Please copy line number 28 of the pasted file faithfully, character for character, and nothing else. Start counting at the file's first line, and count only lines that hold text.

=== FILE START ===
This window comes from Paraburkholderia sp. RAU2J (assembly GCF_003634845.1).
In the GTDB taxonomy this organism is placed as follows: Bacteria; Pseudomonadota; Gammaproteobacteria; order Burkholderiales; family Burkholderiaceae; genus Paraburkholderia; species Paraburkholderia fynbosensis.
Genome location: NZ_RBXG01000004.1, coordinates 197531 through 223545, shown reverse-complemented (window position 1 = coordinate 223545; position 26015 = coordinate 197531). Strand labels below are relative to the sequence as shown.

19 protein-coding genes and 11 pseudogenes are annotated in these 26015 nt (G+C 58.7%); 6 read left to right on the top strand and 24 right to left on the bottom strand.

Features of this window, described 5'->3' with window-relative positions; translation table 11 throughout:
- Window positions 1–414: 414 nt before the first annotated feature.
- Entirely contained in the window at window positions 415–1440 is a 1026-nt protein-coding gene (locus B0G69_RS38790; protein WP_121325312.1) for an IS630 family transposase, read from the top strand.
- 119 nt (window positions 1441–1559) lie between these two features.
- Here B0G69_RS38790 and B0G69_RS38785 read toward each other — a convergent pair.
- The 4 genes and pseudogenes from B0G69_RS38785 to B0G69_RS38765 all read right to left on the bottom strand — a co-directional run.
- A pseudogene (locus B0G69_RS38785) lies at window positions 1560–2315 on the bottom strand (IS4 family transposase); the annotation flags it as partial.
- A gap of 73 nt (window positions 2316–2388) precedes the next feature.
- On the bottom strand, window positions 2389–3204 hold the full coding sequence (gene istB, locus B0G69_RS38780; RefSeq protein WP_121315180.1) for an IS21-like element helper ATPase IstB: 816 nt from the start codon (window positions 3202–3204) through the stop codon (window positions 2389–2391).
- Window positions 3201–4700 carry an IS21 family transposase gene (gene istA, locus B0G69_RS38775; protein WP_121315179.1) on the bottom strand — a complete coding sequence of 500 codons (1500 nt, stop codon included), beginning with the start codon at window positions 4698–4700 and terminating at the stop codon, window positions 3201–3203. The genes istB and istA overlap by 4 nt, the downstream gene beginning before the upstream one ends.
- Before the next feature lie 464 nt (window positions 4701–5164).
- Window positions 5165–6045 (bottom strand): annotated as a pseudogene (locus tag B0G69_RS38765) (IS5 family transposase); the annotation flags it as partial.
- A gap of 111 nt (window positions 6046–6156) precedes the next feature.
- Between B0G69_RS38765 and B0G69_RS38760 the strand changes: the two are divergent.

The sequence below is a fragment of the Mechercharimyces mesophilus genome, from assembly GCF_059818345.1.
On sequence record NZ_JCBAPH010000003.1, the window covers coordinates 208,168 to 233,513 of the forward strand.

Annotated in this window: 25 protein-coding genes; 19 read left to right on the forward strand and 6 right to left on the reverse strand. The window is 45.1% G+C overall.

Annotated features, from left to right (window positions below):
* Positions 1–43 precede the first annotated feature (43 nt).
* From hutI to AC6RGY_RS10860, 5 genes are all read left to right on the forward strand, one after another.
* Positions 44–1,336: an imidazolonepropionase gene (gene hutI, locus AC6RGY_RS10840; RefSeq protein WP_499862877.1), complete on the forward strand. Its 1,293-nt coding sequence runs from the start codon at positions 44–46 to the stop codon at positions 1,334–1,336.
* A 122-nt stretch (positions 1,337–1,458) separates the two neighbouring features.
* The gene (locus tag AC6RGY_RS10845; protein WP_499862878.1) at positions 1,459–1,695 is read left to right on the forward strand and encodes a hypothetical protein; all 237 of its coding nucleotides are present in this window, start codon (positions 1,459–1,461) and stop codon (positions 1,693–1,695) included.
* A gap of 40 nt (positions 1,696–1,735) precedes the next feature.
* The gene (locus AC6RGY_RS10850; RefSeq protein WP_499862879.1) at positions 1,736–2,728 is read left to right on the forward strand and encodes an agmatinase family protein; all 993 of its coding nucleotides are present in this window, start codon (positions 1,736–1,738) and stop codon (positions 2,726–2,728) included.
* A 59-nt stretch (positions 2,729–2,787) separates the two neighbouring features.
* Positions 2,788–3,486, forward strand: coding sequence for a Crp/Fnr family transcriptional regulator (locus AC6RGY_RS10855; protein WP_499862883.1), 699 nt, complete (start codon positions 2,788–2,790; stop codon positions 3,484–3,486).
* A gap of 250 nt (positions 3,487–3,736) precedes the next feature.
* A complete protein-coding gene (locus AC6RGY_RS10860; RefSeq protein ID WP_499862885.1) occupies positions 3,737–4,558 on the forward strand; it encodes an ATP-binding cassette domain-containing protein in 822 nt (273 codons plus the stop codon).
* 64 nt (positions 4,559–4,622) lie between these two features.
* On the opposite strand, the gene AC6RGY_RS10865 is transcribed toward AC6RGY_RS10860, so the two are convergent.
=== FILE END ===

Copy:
* A gap of 40 nt (positions 1,696–1,735) precedes the next feature.